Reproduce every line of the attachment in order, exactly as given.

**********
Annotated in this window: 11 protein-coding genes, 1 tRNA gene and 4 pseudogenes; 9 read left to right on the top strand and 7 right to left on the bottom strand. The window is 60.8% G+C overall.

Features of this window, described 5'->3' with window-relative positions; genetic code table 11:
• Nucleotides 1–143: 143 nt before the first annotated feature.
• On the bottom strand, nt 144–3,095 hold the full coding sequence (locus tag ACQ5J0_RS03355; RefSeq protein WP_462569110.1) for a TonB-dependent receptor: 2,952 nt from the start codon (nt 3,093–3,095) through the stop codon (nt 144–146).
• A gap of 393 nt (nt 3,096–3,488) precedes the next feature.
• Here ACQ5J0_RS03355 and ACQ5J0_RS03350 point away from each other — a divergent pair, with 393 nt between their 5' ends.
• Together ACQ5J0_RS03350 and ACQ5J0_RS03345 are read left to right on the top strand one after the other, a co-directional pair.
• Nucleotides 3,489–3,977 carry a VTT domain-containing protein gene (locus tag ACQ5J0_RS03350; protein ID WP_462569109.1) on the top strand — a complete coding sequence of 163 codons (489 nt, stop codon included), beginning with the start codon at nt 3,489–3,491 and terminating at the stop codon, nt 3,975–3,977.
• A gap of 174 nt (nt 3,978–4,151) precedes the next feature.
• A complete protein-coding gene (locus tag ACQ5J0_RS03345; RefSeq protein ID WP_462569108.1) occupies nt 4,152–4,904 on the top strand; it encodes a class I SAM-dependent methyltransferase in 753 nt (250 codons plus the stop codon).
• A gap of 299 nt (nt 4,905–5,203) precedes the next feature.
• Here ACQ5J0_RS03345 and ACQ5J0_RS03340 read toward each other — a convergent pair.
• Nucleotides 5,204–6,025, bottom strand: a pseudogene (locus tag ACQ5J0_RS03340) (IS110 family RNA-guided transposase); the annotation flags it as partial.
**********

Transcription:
Annotated in this window: 11 protein-coding genes, 1 tRNA gene and 4 pseudogenes; 9 read left to right on the top strand and 7 right to left on the bottom strand. The window is 60.8% G+C overall.

Features of this window, described 5'->3' with window-relative positions; genetic code table 11:
• Nucleotides 1–143: 143 nt before the first annotated feature.
• On the bottom strand, nt 144–3,095 hold the full coding sequence (locus tag ACQ5J0_RS03355; RefSeq protein WP_462569110.1) for a TonB-dependent receptor: 2,952 nt from the start codon (nt 3,093–3,095) through the stop codon (nt 144–146).
• A gap of 393 nt (nt 3,096–3,488) precedes the next feature.
• Here ACQ5J0_RS03355 and ACQ5J0_RS03350 point away from each other — a divergent pair, with 393 nt between their 5' ends.
• Together ACQ5J0_RS03350 and ACQ5J0_RS03345 are read left to right on the top strand one after the other, a co-directional pair.
• Nucleotides 3,489–3,977 carry a VTT domain-containing protein gene (locus tag ACQ5J0_RS03350; protein ID WP_462569109.1) on the top strand — a complete coding sequence of 163 codons (489 nt, stop codon included), beginning with the start codon at nt 3,489–3,491 and terminating at the stop codon, nt 3,975–3,977.
• A gap of 174 nt (nt 3,978–4,151) precedes the next feature.
• A complete protein-coding gene (locus tag ACQ5J0_RS03345; RefSeq protein ID WP_462569108.1) occupies nt 4,152–4,904 on the top strand; it encodes a class I SAM-dependent methyltransferase in 753 nt (250 codons plus the stop codon).
• A gap of 299 nt (nt 4,905–5,203) precedes the next feature.
• Here ACQ5J0_RS03345 and ACQ5J0_RS03340 read toward each other — a convergent pair.
• Nucleotides 5,204–6,025, bottom strand: a pseudogene (locus tag ACQ5J0_RS03340) (IS110 family RNA-guided transposase); the annotation flags it as partial.